a story lives forever
Sign in
Form submission failed!

Stay signed in

Recover your password?
Form submission failed!

Web of Stories Ltd would like to keep you informed about our products and services.

Please tick here if you would like us to keep you informed about our products and services.

I have read and accepted the Terms & Conditions.

Please note: Your email and any private information provided at registration will not be passed on to other individuals or organisations without your specific approval.

Video URL

You must be registered to use this feature. Sign in or register.


Physical chemistry had a great tradition in Göttingen


Converting my diploma thesis to a doctoral thesis
Manfred Eigen Scientist
Comments (0) Please sign in or register to add comments

I started my thesis as a diploma thesis, that's like a master thesis in the States. And I told Eucken, 'Look, I measured now the specific heat of heavy water up to...' It came almost to 200°C, we improved the machine later, and I said, 'Now let me first make my examination and then start my doctoral thesis'. 'Oh', he said, 'then we lose several months of time', and, 'why don't you go on immediately?' Well, I mean, he probably knew that he was not living too long any more, and, so, in fact he died after a few months. But I said, 'Look, but I need first my diploma, then I can do my doctors'. 'Oh', he said, 'why do you need a diploma, why don't you continue and I'll take it as a doctoral thesis?' 'Well', I said, 'but that you have to tell your colleagues in the faculty'. He said, 'That's my problem, not yours'.

And so I could immediately go on, and did these other measurements and finished it as a doctoral thesis. So I was really, what is impossible nowadays, was 23... had my doctoral thesis. But Eucken died meanwhile and he left a stipend for me so I stayed on in the Institute of Physical Chemistry.

Nobel Prize winning German biophysical chemist, Manfred Eigen (1927-2019), was best known for his work on fast chemical reactions and his development of ways to accurately measure these reactions down to the nearest billionth of a second. He published over 100 papers with topics ranging from hydrogen bridges of nucleic acids to the storage of information in the central nervous system.

Listeners: Ruthild Winkler-Oswatitch

Ruthild Winkler-Oswatitsch is the eldest daughter of the Austrian physicist Klaus Osatitsch, an internationally renowned expert in gas dynamics, and his wife Hedwig Oswatitsch-Klabinus. She was born in the German university town of Göttingen where her father worked at the Kaiser Wilhelm Institute of Aerodynamics under Ludwig Prandtl. After World War II she was educated in Stockholm, Sweden, where her father was then a research scientist and lecturer at the Royal Institute of Technology.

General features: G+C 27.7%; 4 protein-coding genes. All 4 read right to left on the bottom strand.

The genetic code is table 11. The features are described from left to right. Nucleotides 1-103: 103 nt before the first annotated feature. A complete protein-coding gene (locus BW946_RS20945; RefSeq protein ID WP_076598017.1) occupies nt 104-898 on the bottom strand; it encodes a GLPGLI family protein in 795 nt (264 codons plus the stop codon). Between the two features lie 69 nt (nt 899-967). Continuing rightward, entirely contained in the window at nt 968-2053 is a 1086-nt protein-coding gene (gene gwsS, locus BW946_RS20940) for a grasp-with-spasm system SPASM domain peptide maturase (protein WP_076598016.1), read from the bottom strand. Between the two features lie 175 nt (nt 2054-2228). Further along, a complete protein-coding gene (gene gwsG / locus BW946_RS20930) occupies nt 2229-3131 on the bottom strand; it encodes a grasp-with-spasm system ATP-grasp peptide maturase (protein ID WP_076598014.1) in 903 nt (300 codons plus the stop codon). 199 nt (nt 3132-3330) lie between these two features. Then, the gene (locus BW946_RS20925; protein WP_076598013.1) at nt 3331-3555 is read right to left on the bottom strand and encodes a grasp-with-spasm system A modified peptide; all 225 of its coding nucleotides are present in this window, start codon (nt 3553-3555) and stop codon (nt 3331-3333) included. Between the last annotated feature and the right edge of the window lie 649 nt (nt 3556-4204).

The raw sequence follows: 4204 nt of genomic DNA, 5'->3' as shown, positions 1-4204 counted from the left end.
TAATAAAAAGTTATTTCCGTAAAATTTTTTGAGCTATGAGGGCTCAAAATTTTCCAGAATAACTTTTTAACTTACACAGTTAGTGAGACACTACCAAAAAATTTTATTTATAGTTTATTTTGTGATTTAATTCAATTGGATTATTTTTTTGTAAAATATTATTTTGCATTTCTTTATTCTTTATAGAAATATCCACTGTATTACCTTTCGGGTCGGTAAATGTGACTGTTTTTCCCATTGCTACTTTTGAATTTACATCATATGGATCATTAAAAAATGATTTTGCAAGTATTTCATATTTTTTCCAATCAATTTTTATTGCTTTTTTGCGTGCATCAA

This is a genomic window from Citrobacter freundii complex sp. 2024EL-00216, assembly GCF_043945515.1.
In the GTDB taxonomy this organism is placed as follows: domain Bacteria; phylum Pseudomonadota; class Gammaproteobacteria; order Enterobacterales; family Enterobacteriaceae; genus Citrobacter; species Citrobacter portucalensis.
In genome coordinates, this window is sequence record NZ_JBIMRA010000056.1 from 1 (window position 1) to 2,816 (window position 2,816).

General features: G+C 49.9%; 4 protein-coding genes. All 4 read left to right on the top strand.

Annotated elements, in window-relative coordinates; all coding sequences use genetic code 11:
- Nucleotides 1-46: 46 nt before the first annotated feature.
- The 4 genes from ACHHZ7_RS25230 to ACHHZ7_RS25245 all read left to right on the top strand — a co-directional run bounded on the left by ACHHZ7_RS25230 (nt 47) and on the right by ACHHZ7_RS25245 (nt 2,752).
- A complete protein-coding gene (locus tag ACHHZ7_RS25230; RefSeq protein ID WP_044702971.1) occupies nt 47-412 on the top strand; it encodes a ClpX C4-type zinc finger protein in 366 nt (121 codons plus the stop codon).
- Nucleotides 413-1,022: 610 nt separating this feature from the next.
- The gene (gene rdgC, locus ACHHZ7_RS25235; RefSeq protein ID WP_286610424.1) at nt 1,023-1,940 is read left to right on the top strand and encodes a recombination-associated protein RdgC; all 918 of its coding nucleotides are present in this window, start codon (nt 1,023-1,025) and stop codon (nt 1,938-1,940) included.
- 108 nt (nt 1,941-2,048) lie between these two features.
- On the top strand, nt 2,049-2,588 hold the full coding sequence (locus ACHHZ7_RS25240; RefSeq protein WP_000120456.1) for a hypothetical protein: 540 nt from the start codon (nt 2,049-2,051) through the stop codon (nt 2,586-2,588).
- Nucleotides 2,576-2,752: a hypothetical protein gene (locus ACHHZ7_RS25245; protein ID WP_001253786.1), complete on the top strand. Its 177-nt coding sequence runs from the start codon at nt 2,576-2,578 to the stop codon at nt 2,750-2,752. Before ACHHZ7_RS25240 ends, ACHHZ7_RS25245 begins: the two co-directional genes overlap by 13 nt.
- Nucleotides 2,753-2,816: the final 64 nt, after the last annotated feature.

In 1961 Ruthild Winkler-Oswatitsch enrolled in Chemistry at the Technical University of Vienna where she received her PhD in 1969 with a dissertation on "Fast complex reactions of alkali ions with biological membrane carriers". The experimental work for her thesis was carried out at the Max Planck Institute for Physical Chemistry in Göttingen under Manfred Eigen.

From 1971 to the present Ruthild Winkler-Oswatitsch has been working as a research scientist at the Max Planck Institute in Göttingen in the Department of Chemical Kinetics which is headed by Manfred Eigen. Her interest was first focused on an application of relaxation techniques to the study of fast biological reactions. Thereafter, she engaged in theoretical studies on molecular evolution and developed game models for representing the underlying chemical proceses. Together with Manfred Eigen she wrote the widely noted book, "Laws of the Game" (Alfred A. Knopf Inc. 1981 and Princeton University Press, 1993). Her more recent studies were concerned with comparative sequence analysis of nucleic acids in order to find out the age of the genetic code and the time course of the early evolution of life. For the last decade she has been successfully establishing industrial applications in the field of evolutionary biotechnology.

Tags: Institute of Physical Chemistry, diploma thesis, doctoral thesis, Arnold Eucken

Duration: 1 minute, 38 seconds

Date story recorded: July 1997

Date story went live: 24 January 2008